Author Neil Nabbefeld, AdvDip PMT
This article is a bit ‘heady’ but try and stick with it. Learning conceptually is always empowering (“Give A Man A Fish vs. Teach A Man To Fish”) and once you get your brain wrapped around the ideas here, you’ll be able to apply them easily wherever you need to.
I learned long ago that all movement is created by our Intention. This mindful, energetic ‘tension’, created by the difference between where I am and where I want to be, is an important concept to teach to our clients and for them to become more aware of during their movement practice.
As obvious as the idea sounds, it leads to a profound understanding of the importance of mindfulness in exercise. It helps explain why poor intention leads to poor movement; little to no energy or interest is invested or created and it’s reflected in the poor organisation of the body. Doing the Pilates Teaser on the Reformer or a strong Snatch in Powerlifting, both require a preparation, focus and clear intent in order to be performed properly, safely and with an economy of effort and movement.
It helps make sense of Counter Tension which is used to anchor and move opposing limbs and the spine. Clear Intention also improves your Spatial Awareness which is vital to creating the ability to self-regulate your movement by putting the power and responsibility squarely on your shoulders (metaphorically speaking).
Make no mistake; this is amazing stuff and not limited to Pilates or Movement Therapy. It is inherent in every move you make. And since all movement is a metaphor for your life, becoming aware of your Intention has applications to creating clarity in every aspect of your life.
5 Ways To Harness Your Intention
- Know why you are doing it. Adults in particular need to understand why they are being asked to do something or they will not do it with the necessary intention and will reap no rewards for it’s practice. It’s a well documented theory, and hardly a new idea, that we need to understand the relevance of what we do. Ask questions, disagree and discuss. Pilates instructors have a zillion reasons why you need to be doing The Hundred and we are happy to let you in on it. Once you’re on board with the ‘why’, you’ll be clearer about the ‘do’.
- See the movement you want to make before you make it. Depending on your Learning Preference, you may need to watch someone do a movement before you can begin understanding it. Others will need to have it explained to them. Whatever your preference, it’s ok to take the time to understand it before attempting it. And once you’ve taken that time, it’s valuable to close your eyes and practice it in your mind BEFORE you actually do it. This is called Mental Practice. Be clear about the exercise or movement’s beginning, it’s middle and it’s end. In your minds eye, ‘see’ the limbs reaching to particular spots on the wall or ceiling. Pretend you are using your sense of weight to feel the bits that are meant to be evenly loaded or not…and work to maintain them. And pay attention to the quality of the movement you want to make. Once you’ve done that virtual, mental practice a few times, then give it a real go. You’ll be surprised at how clear your body moves when it’s given clear instructions.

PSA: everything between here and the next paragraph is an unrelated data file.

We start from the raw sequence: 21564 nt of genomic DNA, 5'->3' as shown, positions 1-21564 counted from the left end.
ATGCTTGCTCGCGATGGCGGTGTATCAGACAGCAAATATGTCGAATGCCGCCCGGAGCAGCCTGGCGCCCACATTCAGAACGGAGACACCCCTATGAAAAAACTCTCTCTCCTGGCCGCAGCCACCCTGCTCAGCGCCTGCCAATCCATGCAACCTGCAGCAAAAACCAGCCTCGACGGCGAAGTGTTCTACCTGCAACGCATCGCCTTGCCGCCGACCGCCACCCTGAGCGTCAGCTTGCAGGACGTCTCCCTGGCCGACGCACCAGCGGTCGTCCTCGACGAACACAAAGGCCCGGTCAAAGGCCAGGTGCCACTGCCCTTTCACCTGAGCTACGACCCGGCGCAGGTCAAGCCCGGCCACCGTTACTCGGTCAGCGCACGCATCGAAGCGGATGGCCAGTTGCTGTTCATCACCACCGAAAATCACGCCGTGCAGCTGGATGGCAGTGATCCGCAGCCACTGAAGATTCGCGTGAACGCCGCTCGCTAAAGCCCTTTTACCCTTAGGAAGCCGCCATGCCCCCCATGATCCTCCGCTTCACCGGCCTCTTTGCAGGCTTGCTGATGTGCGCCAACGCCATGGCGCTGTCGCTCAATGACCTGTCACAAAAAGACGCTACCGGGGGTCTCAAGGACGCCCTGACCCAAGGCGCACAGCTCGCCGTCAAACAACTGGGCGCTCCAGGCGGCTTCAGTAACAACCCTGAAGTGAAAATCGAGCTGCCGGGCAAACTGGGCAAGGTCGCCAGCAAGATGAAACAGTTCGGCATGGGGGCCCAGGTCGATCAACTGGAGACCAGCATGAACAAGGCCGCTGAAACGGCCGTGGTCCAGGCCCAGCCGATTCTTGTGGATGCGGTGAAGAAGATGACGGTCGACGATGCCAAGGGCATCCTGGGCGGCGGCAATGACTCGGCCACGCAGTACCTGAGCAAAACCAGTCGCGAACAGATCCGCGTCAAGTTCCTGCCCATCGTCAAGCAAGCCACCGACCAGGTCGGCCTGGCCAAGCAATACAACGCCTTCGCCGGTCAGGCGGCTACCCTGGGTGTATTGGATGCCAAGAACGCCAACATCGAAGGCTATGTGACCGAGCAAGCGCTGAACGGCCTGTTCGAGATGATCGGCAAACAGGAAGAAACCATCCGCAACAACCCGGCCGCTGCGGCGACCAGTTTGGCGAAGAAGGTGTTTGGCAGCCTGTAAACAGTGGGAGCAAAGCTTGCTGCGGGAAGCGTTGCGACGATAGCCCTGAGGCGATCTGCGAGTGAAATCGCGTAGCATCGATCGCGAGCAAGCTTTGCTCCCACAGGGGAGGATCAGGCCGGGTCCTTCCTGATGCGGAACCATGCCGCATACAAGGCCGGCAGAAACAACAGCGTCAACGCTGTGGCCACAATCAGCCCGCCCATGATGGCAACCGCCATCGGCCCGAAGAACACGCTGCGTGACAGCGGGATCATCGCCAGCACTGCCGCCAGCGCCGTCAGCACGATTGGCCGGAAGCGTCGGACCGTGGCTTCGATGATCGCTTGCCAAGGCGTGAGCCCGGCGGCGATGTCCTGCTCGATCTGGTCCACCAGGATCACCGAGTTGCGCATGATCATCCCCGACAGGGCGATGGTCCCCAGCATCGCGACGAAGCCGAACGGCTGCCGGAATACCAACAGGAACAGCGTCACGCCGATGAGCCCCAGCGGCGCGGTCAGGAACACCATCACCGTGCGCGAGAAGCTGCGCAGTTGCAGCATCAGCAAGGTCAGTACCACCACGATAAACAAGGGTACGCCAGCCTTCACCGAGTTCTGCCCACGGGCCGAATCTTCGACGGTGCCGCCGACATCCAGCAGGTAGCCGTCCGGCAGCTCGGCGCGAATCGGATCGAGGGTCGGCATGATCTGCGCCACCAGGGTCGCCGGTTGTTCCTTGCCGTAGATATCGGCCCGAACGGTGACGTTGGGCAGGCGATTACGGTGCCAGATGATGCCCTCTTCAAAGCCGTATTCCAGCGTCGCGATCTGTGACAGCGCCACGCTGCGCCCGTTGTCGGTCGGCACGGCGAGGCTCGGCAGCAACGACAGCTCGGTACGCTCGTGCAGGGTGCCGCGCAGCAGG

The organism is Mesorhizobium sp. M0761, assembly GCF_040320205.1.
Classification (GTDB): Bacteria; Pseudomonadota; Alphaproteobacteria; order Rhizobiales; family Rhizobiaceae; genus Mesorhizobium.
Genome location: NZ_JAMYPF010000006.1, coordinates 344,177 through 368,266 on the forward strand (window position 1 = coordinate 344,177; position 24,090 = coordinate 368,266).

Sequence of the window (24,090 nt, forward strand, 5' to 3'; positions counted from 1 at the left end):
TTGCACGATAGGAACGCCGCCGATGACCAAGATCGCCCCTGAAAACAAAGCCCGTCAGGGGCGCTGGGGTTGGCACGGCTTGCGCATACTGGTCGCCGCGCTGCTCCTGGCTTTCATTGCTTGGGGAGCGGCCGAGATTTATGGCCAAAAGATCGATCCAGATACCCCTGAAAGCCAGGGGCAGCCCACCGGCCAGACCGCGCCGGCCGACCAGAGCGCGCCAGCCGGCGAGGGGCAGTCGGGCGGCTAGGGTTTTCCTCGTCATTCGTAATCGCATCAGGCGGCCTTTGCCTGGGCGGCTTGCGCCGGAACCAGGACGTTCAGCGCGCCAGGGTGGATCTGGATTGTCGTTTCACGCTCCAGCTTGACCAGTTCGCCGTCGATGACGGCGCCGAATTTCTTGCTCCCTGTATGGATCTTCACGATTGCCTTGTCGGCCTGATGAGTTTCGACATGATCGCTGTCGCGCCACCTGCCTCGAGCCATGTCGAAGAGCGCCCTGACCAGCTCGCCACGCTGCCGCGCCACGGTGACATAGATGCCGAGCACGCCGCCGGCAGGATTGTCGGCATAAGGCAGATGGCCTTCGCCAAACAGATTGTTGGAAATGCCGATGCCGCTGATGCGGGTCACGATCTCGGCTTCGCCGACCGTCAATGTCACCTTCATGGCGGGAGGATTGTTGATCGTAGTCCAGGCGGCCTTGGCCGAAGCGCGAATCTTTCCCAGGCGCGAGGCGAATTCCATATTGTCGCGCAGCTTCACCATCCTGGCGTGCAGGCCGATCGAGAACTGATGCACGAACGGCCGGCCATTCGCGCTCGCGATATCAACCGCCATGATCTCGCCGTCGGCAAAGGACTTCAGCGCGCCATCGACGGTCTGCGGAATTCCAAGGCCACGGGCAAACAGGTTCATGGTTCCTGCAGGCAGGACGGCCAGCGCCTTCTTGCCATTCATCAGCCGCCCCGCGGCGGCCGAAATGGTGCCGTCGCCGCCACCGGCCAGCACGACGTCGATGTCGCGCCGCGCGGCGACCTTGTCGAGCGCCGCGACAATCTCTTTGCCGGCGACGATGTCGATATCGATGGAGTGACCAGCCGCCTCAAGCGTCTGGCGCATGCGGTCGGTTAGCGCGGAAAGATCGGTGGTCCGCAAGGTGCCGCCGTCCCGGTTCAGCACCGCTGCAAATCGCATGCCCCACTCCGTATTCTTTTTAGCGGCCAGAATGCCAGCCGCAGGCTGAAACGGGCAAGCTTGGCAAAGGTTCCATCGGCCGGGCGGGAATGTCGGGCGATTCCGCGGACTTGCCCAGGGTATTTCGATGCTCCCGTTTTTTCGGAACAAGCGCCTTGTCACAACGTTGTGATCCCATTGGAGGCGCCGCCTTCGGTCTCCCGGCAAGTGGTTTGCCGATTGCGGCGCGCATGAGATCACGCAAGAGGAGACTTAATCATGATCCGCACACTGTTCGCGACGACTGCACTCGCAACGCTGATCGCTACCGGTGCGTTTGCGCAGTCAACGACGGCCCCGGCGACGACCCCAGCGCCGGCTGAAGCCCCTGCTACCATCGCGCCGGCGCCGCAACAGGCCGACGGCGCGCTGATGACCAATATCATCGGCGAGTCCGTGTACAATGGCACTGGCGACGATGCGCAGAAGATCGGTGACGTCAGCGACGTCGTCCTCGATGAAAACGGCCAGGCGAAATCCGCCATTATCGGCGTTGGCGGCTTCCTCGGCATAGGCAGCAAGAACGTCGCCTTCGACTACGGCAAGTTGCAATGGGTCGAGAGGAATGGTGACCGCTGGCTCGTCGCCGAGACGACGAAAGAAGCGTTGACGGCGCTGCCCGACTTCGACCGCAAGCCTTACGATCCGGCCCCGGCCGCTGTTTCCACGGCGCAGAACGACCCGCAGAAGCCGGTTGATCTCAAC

- Go slow before you go fast. Faster movements require time to master and coordinate; they happen on a subconscious level, like a reflex. If you are looking to learn something new or improve something old then break it down to smaller, quieter, less loaded and slower bits. Once the improved pattern is starting to establish then you can look at picking up the pace to a more functional speed. This can take 1 week to 1 year and can’t really be fast-tracked. For example, young weightlifters and dancers spend 100’s of hours and years doing preparatory work before attempting the more ‘usual’ and speccy work of their sport. Your body has it’s own unique schedule of improvement so be patient. I also recommend that all of your physical efforts need to be done with a sense of fluidity to keep jarring, damaging shifts from hitting your joints. Moving slower at first will help establish this fluid use of the body before moving at a faster pace.
- Work in a quiet space. Music, light, noise, temperature. Dial down the distractions so you can focus on the task at hand. Eventually you’ll be able to use your intention in a busy, not-so-perfect space or on the competitive playing field.
- Practice. This applies to practicing repertoire as much as practising your focus and awareness of your movement during the repertoire. There is no substitute for the time spent honing your awareness and it does pay off. It can be a bit frustrating if you aren’t progressing at the speed you wish but you will get there eventually. As a wise person once said, “It takes the time it takes”.
It’s not so strange that the generally accepted 6 Principles of Pilates (Breath, Flow, Control, Centre, Concentration, Precision) are interwoven in the use of Intention. Joseph knew this and you’ll experience it when helped by an excellent teacher.
This is more than just learning cool new repertoire or playing on a new piece of equipment or trying the latest fad Group Class. This is what excellent Pilates is all about and where the magic really happens.
Talk to your instructor about exploring and clarifying these concepts within your body. You will not regret it.